Motorsports have a long track record of influencing road car development, from the 1912 French Grand Prix-winning Peugeot that was the first car equipped with dual overhead camshafts, to the 3D-printed components that helped Volkswagen set a new record time on the fabled Goodwood hill climb in July.
This year, the Volkswagen Data:Lab attempted to add another motorsport innovation to the list by training a neural network to drive a racecar.
The Munich-based unit was launched by the Volkswagen Group in 2013 to research how data can support each business unit. Most of its experiments remain under wraps, but the lab showed off its autonomous racing efforts at the NetApp Data Days event in Bologna, Italy this week.
The team of data scientists trained a neural network to plan the fastest driving path possible for a vehicle on a range of simulations of racetracks. Its course was then refined using reinforcement learning, with constraints added to guarantee its flexibility and safety, such as obstacles to bypass, high curvature turns to avoid, and limits on speed.
“It’s the same way you would take a young driver, let him train around a lot of tracks for a couple of years, and then he’ll learn how to go fast,” Dr Marc Hilbert, team lead at the Volkswagen Data:Lab, told Techworld.
The system was first developed in a simulator in the cloud, then tested with a platform developed by autonomous driving competition Roborace, before it was finally sent to the racetrack for a true test of its skills.
Integrating what’s written on computers with a car proved challenging as what’s on computer screens in the lab becomes different on a real vehicle. The Data:Lab supplemented their skills in machine learning-powered trajectory planning with the Volkswagen Group’s experience in vehicle dynamics, Roborace’s autonomous driving platform and lidars for real-time obstacle detection developed by automotive design firm Italdesig.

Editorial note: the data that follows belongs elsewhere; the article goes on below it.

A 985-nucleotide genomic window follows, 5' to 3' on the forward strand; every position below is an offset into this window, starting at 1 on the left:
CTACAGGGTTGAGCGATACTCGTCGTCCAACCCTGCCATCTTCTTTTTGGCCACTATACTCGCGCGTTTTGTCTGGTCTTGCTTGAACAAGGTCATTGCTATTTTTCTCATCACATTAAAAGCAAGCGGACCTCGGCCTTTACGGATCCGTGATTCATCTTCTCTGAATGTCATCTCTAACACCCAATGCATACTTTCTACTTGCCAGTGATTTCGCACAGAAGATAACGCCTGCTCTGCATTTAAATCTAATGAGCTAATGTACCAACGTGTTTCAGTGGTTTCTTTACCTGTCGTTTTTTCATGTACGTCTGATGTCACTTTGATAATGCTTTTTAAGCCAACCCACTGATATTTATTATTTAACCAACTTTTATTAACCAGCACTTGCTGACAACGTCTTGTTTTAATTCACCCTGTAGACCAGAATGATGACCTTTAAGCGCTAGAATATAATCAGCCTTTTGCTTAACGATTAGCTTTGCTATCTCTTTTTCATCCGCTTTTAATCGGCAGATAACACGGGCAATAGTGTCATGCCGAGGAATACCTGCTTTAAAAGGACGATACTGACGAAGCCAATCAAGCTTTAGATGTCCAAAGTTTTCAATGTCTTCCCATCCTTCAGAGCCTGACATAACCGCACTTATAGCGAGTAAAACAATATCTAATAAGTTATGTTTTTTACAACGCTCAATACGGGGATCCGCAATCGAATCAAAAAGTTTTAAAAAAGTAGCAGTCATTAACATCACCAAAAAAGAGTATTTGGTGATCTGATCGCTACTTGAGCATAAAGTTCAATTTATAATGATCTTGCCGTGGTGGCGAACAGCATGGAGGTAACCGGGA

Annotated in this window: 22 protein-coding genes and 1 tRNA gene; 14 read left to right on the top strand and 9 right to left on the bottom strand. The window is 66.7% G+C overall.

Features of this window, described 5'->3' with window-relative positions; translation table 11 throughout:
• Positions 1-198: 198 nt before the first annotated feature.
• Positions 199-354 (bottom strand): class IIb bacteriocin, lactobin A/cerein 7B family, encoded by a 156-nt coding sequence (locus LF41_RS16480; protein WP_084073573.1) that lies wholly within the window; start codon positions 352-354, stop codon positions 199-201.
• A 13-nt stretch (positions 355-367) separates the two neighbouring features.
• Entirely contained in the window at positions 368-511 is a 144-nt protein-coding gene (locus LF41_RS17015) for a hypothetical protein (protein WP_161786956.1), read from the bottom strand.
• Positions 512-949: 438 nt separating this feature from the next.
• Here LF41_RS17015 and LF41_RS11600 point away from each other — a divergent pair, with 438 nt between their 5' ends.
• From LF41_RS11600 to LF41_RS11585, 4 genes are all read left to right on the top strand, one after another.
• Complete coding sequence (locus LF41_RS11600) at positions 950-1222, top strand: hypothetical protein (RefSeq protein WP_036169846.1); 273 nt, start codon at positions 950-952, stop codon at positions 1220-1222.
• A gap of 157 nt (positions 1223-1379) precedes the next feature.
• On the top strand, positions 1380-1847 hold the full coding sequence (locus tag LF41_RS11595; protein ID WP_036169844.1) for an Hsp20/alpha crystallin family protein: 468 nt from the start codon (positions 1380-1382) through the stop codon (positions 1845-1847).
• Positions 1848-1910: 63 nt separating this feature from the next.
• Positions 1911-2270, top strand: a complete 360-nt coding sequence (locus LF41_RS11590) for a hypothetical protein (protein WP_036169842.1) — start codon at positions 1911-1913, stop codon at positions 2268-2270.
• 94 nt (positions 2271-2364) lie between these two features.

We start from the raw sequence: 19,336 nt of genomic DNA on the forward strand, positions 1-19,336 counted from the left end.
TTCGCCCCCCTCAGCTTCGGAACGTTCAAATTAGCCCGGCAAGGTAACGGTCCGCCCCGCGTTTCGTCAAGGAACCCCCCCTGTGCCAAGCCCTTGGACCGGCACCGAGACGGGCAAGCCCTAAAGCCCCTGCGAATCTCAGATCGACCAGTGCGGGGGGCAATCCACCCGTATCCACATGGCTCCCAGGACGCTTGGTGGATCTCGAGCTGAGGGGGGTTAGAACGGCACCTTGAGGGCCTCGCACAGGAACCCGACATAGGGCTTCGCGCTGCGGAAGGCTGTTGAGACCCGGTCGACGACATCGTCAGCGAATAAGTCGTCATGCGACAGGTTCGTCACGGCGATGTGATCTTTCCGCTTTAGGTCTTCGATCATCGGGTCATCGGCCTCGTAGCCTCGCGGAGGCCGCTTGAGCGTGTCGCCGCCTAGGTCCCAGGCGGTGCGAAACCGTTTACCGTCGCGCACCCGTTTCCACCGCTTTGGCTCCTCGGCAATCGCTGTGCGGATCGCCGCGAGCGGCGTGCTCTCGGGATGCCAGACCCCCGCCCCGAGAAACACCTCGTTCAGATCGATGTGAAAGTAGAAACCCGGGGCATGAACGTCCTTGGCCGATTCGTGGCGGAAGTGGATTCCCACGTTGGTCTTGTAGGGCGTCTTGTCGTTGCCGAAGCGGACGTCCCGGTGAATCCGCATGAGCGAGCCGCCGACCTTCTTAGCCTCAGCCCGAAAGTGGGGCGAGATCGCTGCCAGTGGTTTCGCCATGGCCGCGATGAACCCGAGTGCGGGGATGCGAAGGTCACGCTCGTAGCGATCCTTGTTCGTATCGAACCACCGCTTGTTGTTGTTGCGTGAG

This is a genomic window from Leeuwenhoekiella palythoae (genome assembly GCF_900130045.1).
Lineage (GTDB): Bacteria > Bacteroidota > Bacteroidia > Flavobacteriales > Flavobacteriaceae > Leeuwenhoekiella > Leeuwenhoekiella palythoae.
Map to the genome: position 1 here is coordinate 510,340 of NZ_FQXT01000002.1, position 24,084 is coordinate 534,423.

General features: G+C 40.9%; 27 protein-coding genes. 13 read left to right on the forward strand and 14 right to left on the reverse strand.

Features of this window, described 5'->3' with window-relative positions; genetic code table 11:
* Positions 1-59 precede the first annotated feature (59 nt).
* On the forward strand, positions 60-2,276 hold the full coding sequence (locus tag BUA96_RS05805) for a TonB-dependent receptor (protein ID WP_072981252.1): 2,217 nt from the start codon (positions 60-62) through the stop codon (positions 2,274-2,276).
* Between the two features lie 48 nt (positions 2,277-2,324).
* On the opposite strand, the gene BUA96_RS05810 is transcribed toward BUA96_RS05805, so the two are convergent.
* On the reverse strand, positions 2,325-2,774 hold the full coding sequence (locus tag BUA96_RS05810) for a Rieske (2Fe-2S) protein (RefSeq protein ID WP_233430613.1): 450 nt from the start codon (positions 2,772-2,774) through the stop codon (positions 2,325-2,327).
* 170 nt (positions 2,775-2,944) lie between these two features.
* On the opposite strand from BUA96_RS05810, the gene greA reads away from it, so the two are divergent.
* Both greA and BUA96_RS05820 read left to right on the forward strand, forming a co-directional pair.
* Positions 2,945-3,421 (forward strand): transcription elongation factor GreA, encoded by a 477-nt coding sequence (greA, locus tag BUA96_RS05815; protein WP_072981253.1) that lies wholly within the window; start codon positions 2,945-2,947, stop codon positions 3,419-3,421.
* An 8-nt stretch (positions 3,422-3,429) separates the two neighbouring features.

The team put their skills to the test at the ZalaZone racetrack in Hungary.
The first trial involved an emergency stop. As the all-electric DevBot 2.0 vehicle approached an inflatable vehicle at close to 100km per hour it had to suddenly brake as close to possible to the obstacle. It ground to a halt 45 centimeters in front of the inflatable.
They then tested the algorithm’s object avoidance manoeuvre. As the car approached the inflatable, it had to detect the obstacle with lidar and radar and bypass it at the highest speed possible before stopping. The vehicle whistled past the obstacle, missing it by inches.
The final test required the car to adapt its racing line when passing the obstacle and then continue to race down the track.
The arrival of rain added another level of difficulty. The slippery surface lengthened the braking distance, creating conditions that made the car’s performance hard to predict. It achieved it nonetheless.
The safety driver who had been sitting in the car during trials admitted that a human would struggle to match the algorithm’s performance.
“When he came out of the car, he told me he could have never done that kind of manoeuvre. He never could have gone so fast towards the obstacle, and at the last second go so close when passing it,” said Hilbert.
From track to road
The algorithm also made some surprising decisions. The team placed a gate in the middle of the racetrack and asked the car to avoid it. They assumed that the shortest route would be to drive straight through it, but it calculated that because another corner was coming, it would find a faster driving path by driving around it.
Hilbert imagines that future neural networks could be trained to drive in the style of racing legends such as Michael Schumacher, but his ultimate aim is to take these algorithms from race cars to the road.
“These kinds of machine learning methods also can help production cars to be safe on the road, improve performance, and have less maintenance problems,” he said.